Reverse lookup zone in dns is not updating
They represent what servers have the authority or permission to create records. Well, what happens when we delete those delegated subfolders and cycle the DNS Server service? What my customer ended up doing compounded the problem significantly. When they deleted the 50 or so reverse zones from DNS, that’s all they did before trying to restore their original zone from a backup.If you scroll back up and look at the figure that shows the contents of the subfolder, you’ll see a single NS record of the DNS server I used in the lab. No one bothered to look at the subfolders that got created when they built out the additional reverse DNS zones! But that would have required some due diligence and a thorough discovery first before making drastic changes. Don’t let someone outside your org that doesn’t know the environment implement major config changes without knowing exactly what they are getting themselves into…Yes, I’m one who tells it like it is.Next, I’ll simply do what my customer did, and create 3 reverse zones that correspond to the subnets of the static entries I created. Each one only contains an SOA and NS record…and that’s it. Event 4010…The system can’t create a resource record for the missing static entries. Some of you might have come across this little nugget when migrating the _msdcs zone during a domain upgrade…(sound familiar? However, in the situation above they witnessed events 4004, 4013, and 4015.This is the point in the scenario where it became a “mic drop moment” and the IT crew left the building. Oh, they will get populated with PTRs when clients start to re-register up, but until that happens, they’ll remain empty. There they are along with the new zones…but…how come the static entries aren’t in DNS Manager? More often than not, this indicates that the “preferred” or primary DNS server in TCP/IP properties of the NIC on the DNS server (or DC) is pointing to itself.Once it got to the newer zones, as the static records weren’t there…then reverse lookup fails. Feel free to lab it up on your own and test various scenarios.Watch how the simplest action can either save or wreck an environment.(read more here) but this little particular nugget appears to encompass something entirely different.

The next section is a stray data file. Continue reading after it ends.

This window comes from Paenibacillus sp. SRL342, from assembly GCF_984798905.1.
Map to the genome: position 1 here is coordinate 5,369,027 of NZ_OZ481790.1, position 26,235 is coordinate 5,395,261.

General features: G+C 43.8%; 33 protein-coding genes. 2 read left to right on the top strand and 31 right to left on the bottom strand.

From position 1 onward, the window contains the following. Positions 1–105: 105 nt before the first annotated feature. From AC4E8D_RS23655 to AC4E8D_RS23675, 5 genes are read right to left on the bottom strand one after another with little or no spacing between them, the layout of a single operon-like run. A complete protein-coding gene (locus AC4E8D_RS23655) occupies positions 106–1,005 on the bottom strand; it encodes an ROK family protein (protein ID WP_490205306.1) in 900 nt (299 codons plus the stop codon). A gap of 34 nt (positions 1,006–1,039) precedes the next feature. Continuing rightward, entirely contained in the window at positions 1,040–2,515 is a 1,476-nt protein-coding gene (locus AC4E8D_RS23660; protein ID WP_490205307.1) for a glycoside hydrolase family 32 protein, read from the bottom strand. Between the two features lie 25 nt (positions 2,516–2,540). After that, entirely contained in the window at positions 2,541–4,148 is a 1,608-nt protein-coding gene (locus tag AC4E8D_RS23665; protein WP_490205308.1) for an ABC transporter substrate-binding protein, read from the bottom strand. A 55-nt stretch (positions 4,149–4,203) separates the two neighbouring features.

That said, there are multiple ways various types of records can mysteriously “poof” away, such as duplicate zone creations, misconfigured scavenging settings, etc.During one of my regular DSE visits to my client, I was following up with what occurred that caused a Severity A support case to be opened.While gathering information and details, I was told “We had static reverse DNS records vanish.” I was like…Say what? How in the world do STATIC records just vanish without someone deleting them?! PFE Tim Beasley here coming to you live from the warm, cozy sands of Bora Bora…Pfft yeah. But I digress, I am writing this post to hopefully shed some light on a bizarre issue I recently faced at one of my dedicated (DSE) customer sites. No I’m in Missouri…where it’s miserably winter outside.